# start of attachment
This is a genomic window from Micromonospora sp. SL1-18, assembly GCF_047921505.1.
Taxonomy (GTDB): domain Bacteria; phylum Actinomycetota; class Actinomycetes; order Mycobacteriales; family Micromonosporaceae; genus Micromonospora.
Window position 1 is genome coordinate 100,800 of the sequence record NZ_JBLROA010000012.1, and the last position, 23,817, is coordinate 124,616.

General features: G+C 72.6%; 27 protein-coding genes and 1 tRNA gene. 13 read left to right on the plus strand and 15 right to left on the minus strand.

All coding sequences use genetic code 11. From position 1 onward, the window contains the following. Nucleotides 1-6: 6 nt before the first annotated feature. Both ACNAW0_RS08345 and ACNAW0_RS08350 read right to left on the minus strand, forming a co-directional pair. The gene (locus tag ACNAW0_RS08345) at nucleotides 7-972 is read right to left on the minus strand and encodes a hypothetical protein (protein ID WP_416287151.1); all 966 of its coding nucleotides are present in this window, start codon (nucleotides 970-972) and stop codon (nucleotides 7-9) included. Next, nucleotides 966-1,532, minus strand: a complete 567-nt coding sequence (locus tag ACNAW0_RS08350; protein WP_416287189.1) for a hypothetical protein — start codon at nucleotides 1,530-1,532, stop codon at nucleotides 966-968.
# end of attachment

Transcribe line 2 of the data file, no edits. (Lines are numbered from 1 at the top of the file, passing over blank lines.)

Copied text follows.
Taxonomy (GTDB): domain Bacteria; phylum Actinomycetota; class Actinomycetes; order Mycobacteriales; family Micromonosporaceae; genus Micromonospora.